Bovine leukemia virus infects blood cells and mammary tissue of dairy and beef cattle. Researchers have established for the first time a link between the bovine leukemia virus (BLV) and human breast cancer.
The retrovirus is easily transmitted among cattle primarily through infected blood and milk, but it only causes disease in fewer than five percent of infected animals.
The analysis of breast tissue from 239 women showed a higher likelihood of the presence of BLV in breast cancer tissue.
When the data was analysed statistically, the odds of having breast cancer if BLV were present was 3.1 times greater than if BLV was absent.
"This odds ratio is higher than any of the frequently publicized risk factors for breast cancer, such as obesity, alcohol consumption and use of post-menopausal hormones," said study lead author Gertrude Buehring, professor at University of California, Berkeley's School of Public Health.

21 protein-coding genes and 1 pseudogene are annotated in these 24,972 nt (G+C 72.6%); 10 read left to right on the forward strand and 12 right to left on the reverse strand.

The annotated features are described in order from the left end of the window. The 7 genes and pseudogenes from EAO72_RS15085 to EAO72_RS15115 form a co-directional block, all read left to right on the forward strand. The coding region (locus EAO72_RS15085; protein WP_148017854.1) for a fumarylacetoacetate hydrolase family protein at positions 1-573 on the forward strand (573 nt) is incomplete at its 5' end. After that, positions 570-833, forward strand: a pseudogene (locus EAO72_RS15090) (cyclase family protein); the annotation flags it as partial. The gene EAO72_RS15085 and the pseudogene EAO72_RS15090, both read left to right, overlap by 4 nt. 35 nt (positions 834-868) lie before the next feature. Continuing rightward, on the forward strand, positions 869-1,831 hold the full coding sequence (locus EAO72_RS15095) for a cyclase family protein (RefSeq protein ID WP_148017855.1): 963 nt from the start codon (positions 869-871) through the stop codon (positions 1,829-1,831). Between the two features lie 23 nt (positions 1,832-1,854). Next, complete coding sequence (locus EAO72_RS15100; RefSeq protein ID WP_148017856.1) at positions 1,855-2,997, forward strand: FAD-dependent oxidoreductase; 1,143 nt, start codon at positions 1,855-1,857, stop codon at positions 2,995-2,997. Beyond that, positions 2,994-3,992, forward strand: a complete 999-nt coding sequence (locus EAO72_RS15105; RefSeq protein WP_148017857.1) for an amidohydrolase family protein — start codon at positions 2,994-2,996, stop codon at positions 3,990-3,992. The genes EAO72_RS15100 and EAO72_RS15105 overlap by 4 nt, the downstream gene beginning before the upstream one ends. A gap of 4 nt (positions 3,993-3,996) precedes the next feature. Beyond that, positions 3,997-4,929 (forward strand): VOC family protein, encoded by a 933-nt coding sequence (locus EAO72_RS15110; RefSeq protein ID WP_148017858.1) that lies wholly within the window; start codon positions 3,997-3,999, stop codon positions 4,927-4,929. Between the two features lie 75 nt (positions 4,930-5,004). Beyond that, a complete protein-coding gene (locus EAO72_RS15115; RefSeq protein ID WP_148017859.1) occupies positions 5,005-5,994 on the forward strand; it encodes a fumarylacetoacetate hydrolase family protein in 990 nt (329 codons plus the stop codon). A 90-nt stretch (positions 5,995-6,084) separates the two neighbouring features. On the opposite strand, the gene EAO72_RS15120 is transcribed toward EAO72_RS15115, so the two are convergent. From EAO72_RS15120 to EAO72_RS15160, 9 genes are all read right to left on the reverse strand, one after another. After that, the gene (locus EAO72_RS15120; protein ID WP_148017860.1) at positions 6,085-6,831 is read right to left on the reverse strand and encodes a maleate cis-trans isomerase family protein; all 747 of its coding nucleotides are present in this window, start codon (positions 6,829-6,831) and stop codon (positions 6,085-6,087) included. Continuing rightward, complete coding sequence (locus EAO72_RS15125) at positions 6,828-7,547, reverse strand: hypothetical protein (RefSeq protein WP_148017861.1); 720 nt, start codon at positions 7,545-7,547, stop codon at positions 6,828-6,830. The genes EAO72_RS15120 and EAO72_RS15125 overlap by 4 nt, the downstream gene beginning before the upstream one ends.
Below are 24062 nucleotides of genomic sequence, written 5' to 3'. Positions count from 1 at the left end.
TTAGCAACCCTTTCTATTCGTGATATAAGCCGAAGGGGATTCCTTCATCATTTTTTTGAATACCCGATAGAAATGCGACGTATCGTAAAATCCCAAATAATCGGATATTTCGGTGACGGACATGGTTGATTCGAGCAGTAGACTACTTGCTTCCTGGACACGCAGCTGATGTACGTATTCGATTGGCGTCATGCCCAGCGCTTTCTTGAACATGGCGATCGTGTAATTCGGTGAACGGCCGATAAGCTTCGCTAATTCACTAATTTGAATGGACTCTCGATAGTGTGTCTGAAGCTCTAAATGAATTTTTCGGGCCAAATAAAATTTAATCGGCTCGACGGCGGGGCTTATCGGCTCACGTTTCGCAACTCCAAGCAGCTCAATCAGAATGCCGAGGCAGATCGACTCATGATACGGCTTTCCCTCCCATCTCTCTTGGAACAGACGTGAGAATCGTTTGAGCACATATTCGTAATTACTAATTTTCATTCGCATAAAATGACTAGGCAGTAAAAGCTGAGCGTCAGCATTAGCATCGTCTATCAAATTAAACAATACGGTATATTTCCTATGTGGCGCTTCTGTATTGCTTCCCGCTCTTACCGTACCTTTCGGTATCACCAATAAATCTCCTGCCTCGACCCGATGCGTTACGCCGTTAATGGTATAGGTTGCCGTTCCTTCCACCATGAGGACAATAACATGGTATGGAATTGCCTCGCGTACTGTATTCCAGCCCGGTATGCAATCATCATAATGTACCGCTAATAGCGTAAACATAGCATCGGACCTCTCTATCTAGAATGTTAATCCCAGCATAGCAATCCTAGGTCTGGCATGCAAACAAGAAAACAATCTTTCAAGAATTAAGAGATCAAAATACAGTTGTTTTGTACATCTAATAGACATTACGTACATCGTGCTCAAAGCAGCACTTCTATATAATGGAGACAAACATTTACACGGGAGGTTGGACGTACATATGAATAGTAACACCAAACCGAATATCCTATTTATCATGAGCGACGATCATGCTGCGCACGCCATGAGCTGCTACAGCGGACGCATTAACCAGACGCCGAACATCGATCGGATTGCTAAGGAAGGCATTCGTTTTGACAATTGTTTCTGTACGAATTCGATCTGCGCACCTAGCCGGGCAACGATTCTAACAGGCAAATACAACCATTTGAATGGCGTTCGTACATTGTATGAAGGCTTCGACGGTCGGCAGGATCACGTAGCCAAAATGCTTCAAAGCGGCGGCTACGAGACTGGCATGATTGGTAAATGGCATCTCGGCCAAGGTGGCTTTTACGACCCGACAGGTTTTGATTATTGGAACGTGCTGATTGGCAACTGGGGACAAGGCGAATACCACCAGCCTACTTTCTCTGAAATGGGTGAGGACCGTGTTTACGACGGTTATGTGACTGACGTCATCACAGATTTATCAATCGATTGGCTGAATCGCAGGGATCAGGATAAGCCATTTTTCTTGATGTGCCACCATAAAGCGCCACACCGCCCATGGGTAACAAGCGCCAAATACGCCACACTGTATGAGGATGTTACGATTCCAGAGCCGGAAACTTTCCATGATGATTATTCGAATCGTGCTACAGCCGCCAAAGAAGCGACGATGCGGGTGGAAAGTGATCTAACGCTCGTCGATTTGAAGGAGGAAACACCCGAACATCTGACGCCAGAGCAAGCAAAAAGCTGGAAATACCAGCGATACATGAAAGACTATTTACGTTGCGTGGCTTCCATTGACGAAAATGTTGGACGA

They found that 59 percent of breast cancer samples had evidence of exposure to BLV.
By contrast, 29 percent of the tissue samples from women who never had breast cancer showed exposure to BLV.
"It is important to note that our results do not prove that the virus causes cancer," Buehring pointed out.
"However, this is the most important first step. We still need to confirm that the infection with the virus happened before, not after, breast cancer developed, and if so, how," Buehring noted.
Buehring emphasized that this study does not identify how the virus infected the breast tissue samples in their study. The virus could have come through the consumption of unpasteurized milk or undercooked meat, or it could have been transmitted by other humans.
The study was published online in the journal PLOS ONE